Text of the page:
The third infusion has a bread and slight roasted Korean barely tea taste maybe almost seaweed tasting in its green tea style.  The tongue coating is sticky/grainy with a bit of dry lips.  There is a touch of astringency here which stimulates the tongue and throat a bit.  Faint cooling in the vacuous throat leaves a subtle melon-woody-bread-stone taste in the mouth.  Nice relaxing Qi felt a bit in the limbs- not much- subtle.



The fourth infusion has a woody-bread-stone onset of really clear taste that turns into an almost barley tea taste with subtle emerging melon.  The taste is really pure and clear and simple.  There is a sticky dry puckering mouthfeeling, empty throatfeeling with very subtle coolness.  Very green tea tasting.  Nice relaxing Qi with subtle limb lightness.

The fifth infusion has a woody-barely tea onset with a faint suggestions of melon after a very faint coolness.  There is a mild tight dryness on the tongue.  Very pure, faint, simple, clear profile.  Dry wood is the main taste with faint subtleties of melon and stones.  Deep relaxing Qi takes hold subtle light limbs.  Slight sedating here.

The sixth infusion has a woody faint stone juice melon faint taste to it.  It has a refreshing green subtle taste to it that kind of fades into the aftertaste.  There is very faint cooling and soft drying tongue.  Nice deeply relaxing Qi subtle limbs.  Almost spacy and slowing things down.

7th has a fresh melon and subtle dry woody-stone onset.  Very simple, clean, pure tastes, Some faint cooling with some fresh honeydew melon returning.  Soft short fading aftertaste with very mild melon and almost no cooling.  Refreshing feeling on this hot day!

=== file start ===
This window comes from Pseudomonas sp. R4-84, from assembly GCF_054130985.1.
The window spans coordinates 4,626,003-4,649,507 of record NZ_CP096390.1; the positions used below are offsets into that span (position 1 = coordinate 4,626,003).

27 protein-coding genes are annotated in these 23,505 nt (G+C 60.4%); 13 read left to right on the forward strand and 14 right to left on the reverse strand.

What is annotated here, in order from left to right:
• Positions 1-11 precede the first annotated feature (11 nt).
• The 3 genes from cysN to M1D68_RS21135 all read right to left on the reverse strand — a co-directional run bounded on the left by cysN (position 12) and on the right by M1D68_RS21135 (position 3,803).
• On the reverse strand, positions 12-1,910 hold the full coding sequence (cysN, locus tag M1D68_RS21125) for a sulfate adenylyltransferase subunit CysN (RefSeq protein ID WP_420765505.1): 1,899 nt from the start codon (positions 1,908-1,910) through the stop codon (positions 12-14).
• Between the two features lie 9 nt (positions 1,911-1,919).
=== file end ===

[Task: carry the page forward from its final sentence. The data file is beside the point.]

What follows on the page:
8th has a woody faint fruity stone like onset.  It has a very subtle bitter astringency and a slight sticky dryness in the mouth.  Faint empty throat feeling with some barely coolness and melon finish that fades away.  There is a faint stone like finish.

9th has a woody slight fruity stone like taste initially with a subtle cooling and melon finish on the breath.  Nice subtle sweetness.  Nice relaxing Qi, subtle bodyfeeling.

10th has cooled down but gives off a melon woody fruity refreshing simple taste.  The faint cooling sort of combines with the sweet melon in the aftertaste as is fades quickly.

The 11th becomes woody with less sweetness.  This is really not that sweet of tea but some subtle melon tastes.  Nice relaxing feeling in the mind.  A bit of stone melon on the breath.

12th & 13th have a woody stone almost melon sweetness quite mild and simple tastes with a deep relaxing in the mind.  Very easy to drink, uncomplicated, simplified, enjoyably in its simplicity.



I mug steep out the rest… and it has a flat woody taste with a bit of cooling and some green-tea-like vegetal bitterness not really sweet a bit of stone taste, almost melon.  The mouthfeel is a lot stronger with a dry gripping mouthfeeling now.  The cooling pungency is also stronger.  Still very green.

I suppose this one is less astringent than the crushed sample I received but it is very much the same tea and my opinion of it is very much the same.  Thanks David and Yingxi for sending me another sample of this one.  I really enjoyed drinking it back-to-back and contrasting it with the 2021 Bai Hua Qing last post.

Shah8’s Tasting notes from a few weeks ago.

Peace

Monday, July 5, 2021

2021 Essence of Tea Bai Hua Qing Contemplative Power!!!